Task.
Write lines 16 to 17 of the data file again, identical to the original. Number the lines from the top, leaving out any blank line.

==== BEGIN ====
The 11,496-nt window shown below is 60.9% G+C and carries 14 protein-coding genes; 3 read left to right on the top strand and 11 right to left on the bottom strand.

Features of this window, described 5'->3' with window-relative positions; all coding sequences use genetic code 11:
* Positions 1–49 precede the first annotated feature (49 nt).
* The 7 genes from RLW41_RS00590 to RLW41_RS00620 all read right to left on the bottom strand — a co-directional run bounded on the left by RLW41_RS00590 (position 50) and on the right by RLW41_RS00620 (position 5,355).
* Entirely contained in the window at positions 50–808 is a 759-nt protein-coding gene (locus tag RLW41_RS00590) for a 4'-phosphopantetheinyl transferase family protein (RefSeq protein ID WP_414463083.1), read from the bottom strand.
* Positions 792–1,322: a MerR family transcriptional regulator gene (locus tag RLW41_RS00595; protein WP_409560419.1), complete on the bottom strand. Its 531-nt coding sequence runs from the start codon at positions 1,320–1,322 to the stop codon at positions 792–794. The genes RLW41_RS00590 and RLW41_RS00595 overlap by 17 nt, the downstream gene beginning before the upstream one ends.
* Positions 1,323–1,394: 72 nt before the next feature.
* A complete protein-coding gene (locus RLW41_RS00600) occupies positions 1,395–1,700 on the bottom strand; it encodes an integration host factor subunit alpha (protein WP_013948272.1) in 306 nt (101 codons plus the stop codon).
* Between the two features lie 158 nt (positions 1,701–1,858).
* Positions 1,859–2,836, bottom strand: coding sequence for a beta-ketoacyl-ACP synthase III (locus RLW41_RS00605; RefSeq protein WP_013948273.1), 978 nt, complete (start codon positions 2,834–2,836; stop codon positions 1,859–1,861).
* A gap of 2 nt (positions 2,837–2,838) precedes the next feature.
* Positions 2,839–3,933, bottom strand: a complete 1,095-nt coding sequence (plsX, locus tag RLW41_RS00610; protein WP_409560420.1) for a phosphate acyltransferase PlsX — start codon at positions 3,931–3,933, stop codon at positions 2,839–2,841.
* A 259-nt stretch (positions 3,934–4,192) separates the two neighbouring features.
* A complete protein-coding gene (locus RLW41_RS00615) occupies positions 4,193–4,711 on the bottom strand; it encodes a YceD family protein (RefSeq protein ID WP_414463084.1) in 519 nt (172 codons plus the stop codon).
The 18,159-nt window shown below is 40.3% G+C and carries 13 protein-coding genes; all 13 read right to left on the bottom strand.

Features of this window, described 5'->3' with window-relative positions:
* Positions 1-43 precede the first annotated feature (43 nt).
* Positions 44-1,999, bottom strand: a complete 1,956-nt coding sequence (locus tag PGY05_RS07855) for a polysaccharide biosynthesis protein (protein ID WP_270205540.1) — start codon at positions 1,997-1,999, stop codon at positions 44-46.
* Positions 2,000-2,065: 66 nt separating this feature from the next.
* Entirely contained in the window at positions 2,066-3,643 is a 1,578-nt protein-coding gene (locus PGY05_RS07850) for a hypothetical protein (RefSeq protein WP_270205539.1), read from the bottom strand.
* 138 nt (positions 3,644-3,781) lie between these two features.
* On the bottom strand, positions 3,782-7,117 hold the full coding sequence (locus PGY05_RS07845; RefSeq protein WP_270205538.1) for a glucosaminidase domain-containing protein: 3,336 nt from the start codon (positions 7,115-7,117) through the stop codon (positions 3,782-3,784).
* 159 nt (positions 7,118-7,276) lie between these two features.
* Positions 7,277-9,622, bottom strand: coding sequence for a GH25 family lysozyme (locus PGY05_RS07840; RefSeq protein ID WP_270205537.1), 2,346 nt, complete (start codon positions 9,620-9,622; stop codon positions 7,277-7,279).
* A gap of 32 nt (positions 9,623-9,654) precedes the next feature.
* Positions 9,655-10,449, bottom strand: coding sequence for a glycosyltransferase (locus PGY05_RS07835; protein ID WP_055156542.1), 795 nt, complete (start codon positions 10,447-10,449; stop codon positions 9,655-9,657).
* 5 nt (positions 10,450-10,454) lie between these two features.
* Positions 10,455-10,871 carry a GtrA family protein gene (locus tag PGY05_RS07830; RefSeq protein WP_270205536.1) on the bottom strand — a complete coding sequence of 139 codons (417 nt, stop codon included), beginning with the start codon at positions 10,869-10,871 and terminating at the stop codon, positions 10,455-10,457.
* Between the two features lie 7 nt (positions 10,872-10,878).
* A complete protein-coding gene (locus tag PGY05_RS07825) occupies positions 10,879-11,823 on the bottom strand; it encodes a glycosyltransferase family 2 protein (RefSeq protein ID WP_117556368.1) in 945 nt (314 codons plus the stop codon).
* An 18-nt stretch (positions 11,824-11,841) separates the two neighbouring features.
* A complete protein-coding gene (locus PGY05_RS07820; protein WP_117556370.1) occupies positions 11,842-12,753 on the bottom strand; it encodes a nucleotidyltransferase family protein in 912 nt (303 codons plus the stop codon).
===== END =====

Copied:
Features of this window, described 5'->3' with window-relative positions:
* Positions 1-43 precede the first annotated feature (43 nt).